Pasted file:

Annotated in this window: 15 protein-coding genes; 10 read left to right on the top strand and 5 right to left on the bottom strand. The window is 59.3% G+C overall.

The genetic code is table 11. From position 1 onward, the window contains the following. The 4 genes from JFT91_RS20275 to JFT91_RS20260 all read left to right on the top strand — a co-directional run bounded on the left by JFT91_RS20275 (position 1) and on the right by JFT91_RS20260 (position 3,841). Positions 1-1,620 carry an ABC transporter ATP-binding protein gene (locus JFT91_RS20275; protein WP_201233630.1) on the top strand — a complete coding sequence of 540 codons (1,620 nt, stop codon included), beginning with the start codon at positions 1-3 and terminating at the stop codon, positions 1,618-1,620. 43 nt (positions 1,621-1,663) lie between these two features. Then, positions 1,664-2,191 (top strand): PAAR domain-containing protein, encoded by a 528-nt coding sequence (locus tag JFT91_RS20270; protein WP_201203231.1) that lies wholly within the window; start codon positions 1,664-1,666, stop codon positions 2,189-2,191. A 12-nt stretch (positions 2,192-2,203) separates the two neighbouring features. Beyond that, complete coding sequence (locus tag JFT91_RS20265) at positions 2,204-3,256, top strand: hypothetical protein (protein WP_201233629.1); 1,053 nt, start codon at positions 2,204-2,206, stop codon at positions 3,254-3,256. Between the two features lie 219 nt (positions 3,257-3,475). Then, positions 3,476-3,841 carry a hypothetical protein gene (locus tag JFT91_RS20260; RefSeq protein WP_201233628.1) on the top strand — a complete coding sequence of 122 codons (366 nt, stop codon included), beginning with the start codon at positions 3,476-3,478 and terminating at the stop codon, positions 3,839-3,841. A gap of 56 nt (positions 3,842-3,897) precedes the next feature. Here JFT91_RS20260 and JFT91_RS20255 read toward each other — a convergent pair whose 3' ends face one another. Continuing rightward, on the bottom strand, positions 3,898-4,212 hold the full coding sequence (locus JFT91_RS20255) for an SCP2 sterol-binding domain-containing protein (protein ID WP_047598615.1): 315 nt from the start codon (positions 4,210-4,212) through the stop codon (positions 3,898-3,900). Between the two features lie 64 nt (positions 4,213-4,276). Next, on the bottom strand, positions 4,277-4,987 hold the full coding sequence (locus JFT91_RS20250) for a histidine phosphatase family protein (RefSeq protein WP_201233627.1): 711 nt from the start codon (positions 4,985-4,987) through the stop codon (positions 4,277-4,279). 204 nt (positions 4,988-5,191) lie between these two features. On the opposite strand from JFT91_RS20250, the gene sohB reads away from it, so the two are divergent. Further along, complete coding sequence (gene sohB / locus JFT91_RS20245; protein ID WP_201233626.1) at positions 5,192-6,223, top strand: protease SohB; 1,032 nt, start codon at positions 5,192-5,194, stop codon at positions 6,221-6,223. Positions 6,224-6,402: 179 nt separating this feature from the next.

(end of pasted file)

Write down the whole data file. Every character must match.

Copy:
Annotated in this window: 15 protein-coding genes; 10 read left to right on the top strand and 5 right to left on the bottom strand. The window is 59.3% G+C overall.

The genetic code is table 11. From position 1 onward, the window contains the following. The 4 genes from JFT91_RS20275 to JFT91_RS20260 all read left to right on the top strand — a co-directional run bounded on the left by JFT91_RS20275 (position 1) and on the right by JFT91_RS20260 (position 3,841). Positions 1-1,620 carry an ABC transporter ATP-binding protein gene (locus JFT91_RS20275; protein WP_201233630.1) on the top strand — a complete coding sequence of 540 codons (1,620 nt, stop codon included), beginning with the start codon at positions 1-3 and terminating at the stop codon, positions 1,618-1,620. 43 nt (positions 1,621-1,663) lie between these two features. Then, positions 1,664-2,191 (top strand): PAAR domain-containing protein, encoded by a 528-nt coding sequence (locus tag JFT91_RS20270; protein WP_201203231.1) that lies wholly within the window; start codon positions 1,664-1,666, stop codon positions 2,189-2,191. A 12-nt stretch (positions 2,192-2,203) separates the two neighbouring features. Beyond that, complete coding sequence (locus tag JFT91_RS20265) at positions 2,204-3,256, top strand: hypothetical protein (protein WP_201233629.1); 1,053 nt, start codon at positions 2,204-2,206, stop codon at positions 3,254-3,256. Between the two features lie 219 nt (positions 3,257-3,475). Then, positions 3,476-3,841 carry a hypothetical protein gene (locus tag JFT91_RS20260; RefSeq protein WP_201233628.1) on the top strand — a complete coding sequence of 122 codons (366 nt, stop codon included), beginning with the start codon at positions 3,476-3,478 and terminating at the stop codon, positions 3,839-3,841. A gap of 56 nt (positions 3,842-3,897) precedes the next feature. Here JFT91_RS20260 and JFT91_RS20255 read toward each other — a convergent pair whose 3' ends face one another. Continuing rightward, on the bottom strand, positions 3,898-4,212 hold the full coding sequence (locus JFT91_RS20255) for an SCP2 sterol-binding domain-containing protein (protein ID WP_047598615.1): 315 nt from the start codon (positions 4,210-4,212) through the stop codon (positions 3,898-3,900). Between the two features lie 64 nt (positions 4,213-4,276). Next, on the bottom strand, positions 4,277-4,987 hold the full coding sequence (locus JFT91_RS20250) for a histidine phosphatase family protein (RefSeq protein WP_201233627.1): 711 nt from the start codon (positions 4,985-4,987) through the stop codon (positions 4,277-4,279). 204 nt (positions 4,988-5,191) lie between these two features. On the opposite strand from JFT91_RS20250, the gene sohB reads away from it, so the two are divergent. Further along, complete coding sequence (gene sohB / locus JFT91_RS20245; protein ID WP_201233626.1) at positions 5,192-6,223, top strand: protease SohB; 1,032 nt, start codon at positions 5,192-5,194, stop codon at positions 6,221-6,223. Positions 6,224-6,402: 179 nt separating this feature from the next.